Skip to comments.Jockeying begins for Norwood’s seat (U.S. House special election)
Posted on 02/15/2007 6:44:59 PM PST by Clintonfatigued
The jockeying has already started to succeed U.S. Rep. Charles Norwood, who died Tuesday after a battle with cancer.
At least one Republican state lawmaker has thrown his hat in the race, and political experts say there's a good chance the northeast Georgia district will likely remain in GOP hands.
''This is a very Republican district,'' said Charles Bullock, a political science professor at the University of Georgia in Athens, which is in the congressional district. ''Realistically, I don't see a Democrat having too much of a chance.''
Whatever way the race goes it won't have any impact on control of the U.S. House. Democrats hold a comfortable 31-seat majority.
Georgia's governor does not get to appoint an interim congressman to fill a vacant seat until a special election is held. Instead, under Georgia law, the governor has 10 days after a seat is vacated to call for a special election. At least 30 days must then elapse before the election takes place.
State Sen. Ralph Hudgens, a Republican from Hull, a bedroom town to Athens, wasted no time on Tuesday making his intentions clear.
''I'm going to resign my state Senate seat, and yes, I am going to run,'' Hudgens said.
The 64 year-old conservative Republican made his fortune in the propane business and now operates a billboard company with his son. Hudgens lost to Norwood in the 1994 Republican primary for the congressional seat, which was the year that Norwood was first elected, becoming the first from his party to represent the district since shortly after the Civil War.
''I felt like he was casting my vote for me the whole time he was up there,'' Hudgens said of Norwood. ''I did not disagree with a single vote that he took.''
(Excerpt) Read more at dailyreportonline.com ...
It looks like Ralph Hudgens is the front-runner. At 64 y/o, he doesn't look likely to serve a very long time. But he first ran for the seat in 1990 (losing the general election then and 1992, narrowly losing the 1994 GOP primary), so this must be a lifelong dream of his.
Although I'd generally prefer a younger go-getter, this statement is reassuring. Hudgens has obviously put in the time and has earned his shot. I didn't hear any mention about Norwood's widow being a potential candidate, which is often the case with such vacancies.
Good. It really rather irks me when anyone's primary qualification for election is that she was married to a politician.
Well, as you know, once women were permitted to serve in office, it was usually considered respectful for the widow be allowed to serve out the remainder of her husband's term. Presuming the gentleman didn't marry a moonbat, I would give her the first opportunity to serve out the remainder. Anything after that would have to be on her own merit.
I'd agree that just being married to a dead politician isn't qualification enough, but being the widow of a statesman is, as Mr. Norwood certainly was.
"Well, as you know, once women were permitted to serve in office . . ."
I went back and checked, and my recollection was wrong. The first female Senator, appointed to fill a vacancy and serving only 1 day, was Senator Latimer of GA in 1922, which was a couple of years after the 19th Amendment was adopted. And the first female House member, the pacifist appeaser Jeannette Rankin of Montana, was elected in 1916, two years after women were given the right to vote in Montana. But it is indispitable that women were *eligible* to serve in Congress prior to getting the right to vote, so long as they had been U.S. citizens for at least 7 years (in the case of the House) or 9 years (in the case of the Senate) and were at least 25 years old (in the case of the House) or 30 years old (in the case of the Senate).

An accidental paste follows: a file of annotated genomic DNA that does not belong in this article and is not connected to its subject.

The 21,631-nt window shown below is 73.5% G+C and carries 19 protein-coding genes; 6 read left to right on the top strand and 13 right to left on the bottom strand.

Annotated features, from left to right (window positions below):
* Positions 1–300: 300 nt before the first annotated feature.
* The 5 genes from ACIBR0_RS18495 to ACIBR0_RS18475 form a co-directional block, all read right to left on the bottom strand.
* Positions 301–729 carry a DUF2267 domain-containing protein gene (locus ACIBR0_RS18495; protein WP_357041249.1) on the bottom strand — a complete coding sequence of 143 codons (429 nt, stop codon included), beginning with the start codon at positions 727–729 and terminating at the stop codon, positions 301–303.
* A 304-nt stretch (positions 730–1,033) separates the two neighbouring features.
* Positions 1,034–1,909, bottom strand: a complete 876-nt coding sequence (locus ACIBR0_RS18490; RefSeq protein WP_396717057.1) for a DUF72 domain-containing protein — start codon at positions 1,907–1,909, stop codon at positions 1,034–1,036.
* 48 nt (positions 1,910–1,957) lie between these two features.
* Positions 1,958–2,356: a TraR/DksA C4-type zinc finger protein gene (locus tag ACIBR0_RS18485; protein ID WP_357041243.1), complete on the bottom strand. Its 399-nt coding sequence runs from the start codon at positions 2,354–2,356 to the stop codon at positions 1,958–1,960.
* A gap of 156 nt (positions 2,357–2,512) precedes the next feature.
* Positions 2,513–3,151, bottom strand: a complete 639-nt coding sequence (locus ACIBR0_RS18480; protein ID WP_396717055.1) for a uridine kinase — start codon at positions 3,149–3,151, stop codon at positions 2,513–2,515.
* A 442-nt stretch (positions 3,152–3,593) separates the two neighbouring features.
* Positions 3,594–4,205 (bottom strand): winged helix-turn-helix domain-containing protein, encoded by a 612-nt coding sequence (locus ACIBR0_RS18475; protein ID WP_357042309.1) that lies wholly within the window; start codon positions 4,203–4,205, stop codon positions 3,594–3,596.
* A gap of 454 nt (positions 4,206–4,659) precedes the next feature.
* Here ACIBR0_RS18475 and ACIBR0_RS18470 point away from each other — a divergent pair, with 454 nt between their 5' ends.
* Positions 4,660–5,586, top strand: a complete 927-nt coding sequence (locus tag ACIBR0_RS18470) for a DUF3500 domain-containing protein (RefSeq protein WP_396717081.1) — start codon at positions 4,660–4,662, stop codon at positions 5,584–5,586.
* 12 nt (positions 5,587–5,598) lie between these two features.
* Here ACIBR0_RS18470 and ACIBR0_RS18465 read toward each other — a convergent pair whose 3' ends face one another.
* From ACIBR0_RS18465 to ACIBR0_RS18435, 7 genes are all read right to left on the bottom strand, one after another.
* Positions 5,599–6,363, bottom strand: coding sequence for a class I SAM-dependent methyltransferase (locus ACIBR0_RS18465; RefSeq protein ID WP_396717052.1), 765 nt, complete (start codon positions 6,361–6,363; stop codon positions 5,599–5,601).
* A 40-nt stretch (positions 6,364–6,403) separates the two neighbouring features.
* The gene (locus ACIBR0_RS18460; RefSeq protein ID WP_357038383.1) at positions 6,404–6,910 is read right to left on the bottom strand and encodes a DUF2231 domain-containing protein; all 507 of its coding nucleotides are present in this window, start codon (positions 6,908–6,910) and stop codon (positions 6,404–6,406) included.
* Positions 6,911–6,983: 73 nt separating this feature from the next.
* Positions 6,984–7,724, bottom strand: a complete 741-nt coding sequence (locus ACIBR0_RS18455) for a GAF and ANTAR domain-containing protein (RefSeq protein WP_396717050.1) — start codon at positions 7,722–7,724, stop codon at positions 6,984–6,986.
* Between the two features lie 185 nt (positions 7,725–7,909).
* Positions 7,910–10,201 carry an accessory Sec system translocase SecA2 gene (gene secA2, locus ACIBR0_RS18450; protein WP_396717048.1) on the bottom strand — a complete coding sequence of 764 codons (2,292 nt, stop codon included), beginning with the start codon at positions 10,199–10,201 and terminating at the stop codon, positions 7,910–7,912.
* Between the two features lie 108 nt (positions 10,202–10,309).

I always believed it applied to women that if they couldn't vote, they couldn't serve. Aside from Rankin's successful 1916 run, I don't believe any women actually ran legitimate serious major party candidacies for Congress (aside from some 3rd party minor runs for President in the 19th century, such as Victoria Woodhull and Belva Lockwood). It would've been interesting to see if a woman had been elected to Congress in the 19th century if she would've been refused her seat on the grounds I cited above.
If a 19th Century House of Representatives refused to seat a woman who had been duly elected, was at least 25 years old, had been a U.S. citizen for at least 7 years and was a resident of the state she was elected to represent, then the House would have acted unconstitutionally. Think of it this way: felons are denied the right to vote in many states, but if a felon was elected to Congress it would be unconstitutional for the House to exclude him. Of course, the House could always expel him (with a 2/3 vote), and I guess that the House could have similarly expelled a woman elected to the House before women were allowed to vote, but that's far different from being able to say that a woman did not meet the constitutional qualifications for office and thus was excluded (by simple majority vote).
Ralph Hudgens has a primary opponent. That would be state Senator Jim Whitehead, who is nabbing endorsements right and left. Hudgens' announcing before Norwood's funeral was seen as opportunistic and tasteless.
Yeah, this looks bad for Hudgens, though the voters will ultimately decide, he might not get his dream of serving in Congress.
Disclaimer: Opinions posted on Free Republic are those of the individual posters and do not necessarily represent the opinion of Free Republic or its management. All materials posted herein are protected by copyright law and the exemption for fair use of copyrighted works.